Generic Name: ezogabine (e ZOG a been)
Brand Names: Potiga
What is Potiga?
Potiga (ezogabine) is an anti-epileptic drug, also called an anticonvulsant.
Potiga is used to treat partial-onset seizures in adults.
Potiga may also be used for purposes not listed in this medication guide.
Important information about Potiga
You should not use Potiga if you are allergic to ezogabine.
Before you take Potiga, tell your doctor if you have kidney or liver disease, an enlarged prostate, urination problems, heart disease or a heart rhythm disorder, a history of mental illness or suicidal thoughts, low levels of potassium or magnesium in your blood, or a personal or family history of Long QT syndrome.
You may have thoughts about suicide while taking Potiga. Your doctor will need to check you at regular visits. Do not miss any scheduled appointments.
Report any new or worsening symptoms to your doctor, such as: mood or behavior changes, depression, anxiety, or if you feel agitated, hostile, restless, hyperactive (mentally or physically), or have thoughts about suicide or hurting yourself.
This medication may cause blurred vision and may impair your thinking or reactions. Be careful if you drive or do anything that requires you to be alert and able to see clearly. Drinking alcohol can increase certain side effects of Potiga.
Potiga may be habit-forming and should be used only by the person it was prescribed for. Keep the medication in a secure place where others cannot get to it. Do not stop using Potiga without first talking to your doctor, even if you feel fine. You may have increased seizures if you stop using Potiga suddenly. You may need to use less and less before you stop the medication completely.
What should I discuss with my healthcare provider before taking Potiga?
You should not use Potiga if you are allergic to ezogabine.
To make sure you can safely use Potiga, tell your doctor if you have any of these other conditions:
an enlarged prostate;
heart disease or a heart rhythm disorder;
a history of depression, mental illness, or suicidal thoughts or actions;
a personal or family history of Long QT syndrome; or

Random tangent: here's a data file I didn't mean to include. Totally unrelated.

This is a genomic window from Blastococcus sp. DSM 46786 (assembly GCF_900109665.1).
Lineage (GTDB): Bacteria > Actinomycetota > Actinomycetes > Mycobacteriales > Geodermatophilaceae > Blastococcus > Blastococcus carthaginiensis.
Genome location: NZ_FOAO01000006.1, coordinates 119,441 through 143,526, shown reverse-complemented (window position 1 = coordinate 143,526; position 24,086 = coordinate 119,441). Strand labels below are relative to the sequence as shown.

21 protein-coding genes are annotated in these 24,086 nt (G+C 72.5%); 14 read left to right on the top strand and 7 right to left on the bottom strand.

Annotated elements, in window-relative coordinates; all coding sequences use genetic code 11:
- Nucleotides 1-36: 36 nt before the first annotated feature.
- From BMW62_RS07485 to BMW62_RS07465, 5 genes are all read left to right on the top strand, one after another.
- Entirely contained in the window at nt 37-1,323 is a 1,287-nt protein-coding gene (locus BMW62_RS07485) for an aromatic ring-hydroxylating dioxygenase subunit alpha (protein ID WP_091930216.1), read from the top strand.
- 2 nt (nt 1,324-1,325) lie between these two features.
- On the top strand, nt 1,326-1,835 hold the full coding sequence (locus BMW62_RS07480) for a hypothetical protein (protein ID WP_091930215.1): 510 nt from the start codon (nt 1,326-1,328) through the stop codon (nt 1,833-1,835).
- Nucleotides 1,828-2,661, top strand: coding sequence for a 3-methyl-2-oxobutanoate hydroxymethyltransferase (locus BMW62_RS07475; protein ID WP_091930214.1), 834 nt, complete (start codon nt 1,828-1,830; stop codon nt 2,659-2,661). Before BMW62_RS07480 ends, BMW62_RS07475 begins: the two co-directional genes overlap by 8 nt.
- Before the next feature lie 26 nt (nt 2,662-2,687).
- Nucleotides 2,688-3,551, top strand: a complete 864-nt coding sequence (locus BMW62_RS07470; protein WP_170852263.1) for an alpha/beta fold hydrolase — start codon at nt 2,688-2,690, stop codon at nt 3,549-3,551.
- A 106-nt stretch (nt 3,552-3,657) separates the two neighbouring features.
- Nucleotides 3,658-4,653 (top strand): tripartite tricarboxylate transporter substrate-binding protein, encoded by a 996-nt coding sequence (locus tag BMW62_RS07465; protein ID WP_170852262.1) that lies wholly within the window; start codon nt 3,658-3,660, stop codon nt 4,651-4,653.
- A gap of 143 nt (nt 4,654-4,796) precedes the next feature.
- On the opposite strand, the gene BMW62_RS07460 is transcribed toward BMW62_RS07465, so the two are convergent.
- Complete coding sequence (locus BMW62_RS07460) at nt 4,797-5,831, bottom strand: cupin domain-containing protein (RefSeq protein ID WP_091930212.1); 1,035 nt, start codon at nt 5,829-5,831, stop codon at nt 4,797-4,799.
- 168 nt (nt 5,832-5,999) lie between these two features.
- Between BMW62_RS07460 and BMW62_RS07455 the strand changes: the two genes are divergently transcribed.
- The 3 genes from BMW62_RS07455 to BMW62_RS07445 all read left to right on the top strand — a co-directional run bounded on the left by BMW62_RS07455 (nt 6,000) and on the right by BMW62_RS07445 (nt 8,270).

an electrolyte imbalance (such as low levels of potassium or magnesium in your blood).
Potiga may be habit forming and should be used only by the person it was prescribed for. Never share Potiga with another person, especially someone with a history of drug abuse or addiction. Keep the medication in a place where others cannot get to it.
FDA pregnancy category C. It is not known whether Potiga will harm an unborn baby. Tell your doctor if you are pregnant or plan to become pregnant while using this medication. If you are pregnant, your name may be listed on a pregnancy registry. This is to track the outcome of the pregnancy and to evaluate any effects of Potiga on the baby. It is not known whether ezogabine passes into breast milk or if it could harm a nursing baby. You should not breast-feed while you are using Potiga. Do not give Potiga to anyone under 18 years old without medical advice.
See also: Potiga pregnancy and breastfeeding warnings (in more detail)
How should I take Potiga?
Take Potiga exactly as prescribed by your doctor. Do not take in larger or smaller amounts or for longer than recommended. Follow the directions on your prescription label.
Your doctor may occasionally change your dose to make sure you get the best results.
Potiga is usually taken 3 times each day. Follow your doctor's instructions.
You may take Potiga with or without food.
Do not crush, chew, break, or dissolve a Potiga tablet. Swallow it whole. Do not stop using Potiga without first talking to your doctor, even if you feel fine. You may have increased seizures if you stop using Potiga suddenly. You may need to use less and less before you stop the medication completely. This medication can cause unusual results with certain medical tests. Tell any doctor who treats you that you are using Potiga.
Store Potiga at room temperature away from moisture and heat.
Keep track of the amount of medicine used from each new bottle. Potiga is a drug of abuse and you should be aware if anyone is using your medicine improperly or without a prescription.
See also: Potiga dosage (in more detail)
What happens if I miss a dose?
Take the missed dose as soon as you remember. Skip the missed dose if it is almost time for your next scheduled dose. Do not take extra medicine to make up the missed dose.
What happens if I overdose?
Seek emergency medical attention or call the Poison Help line at 1-800-222-1222.
Overdose symptoms may include feeling irritable, agitated, or aggressive.
What should I avoid while taking Potiga?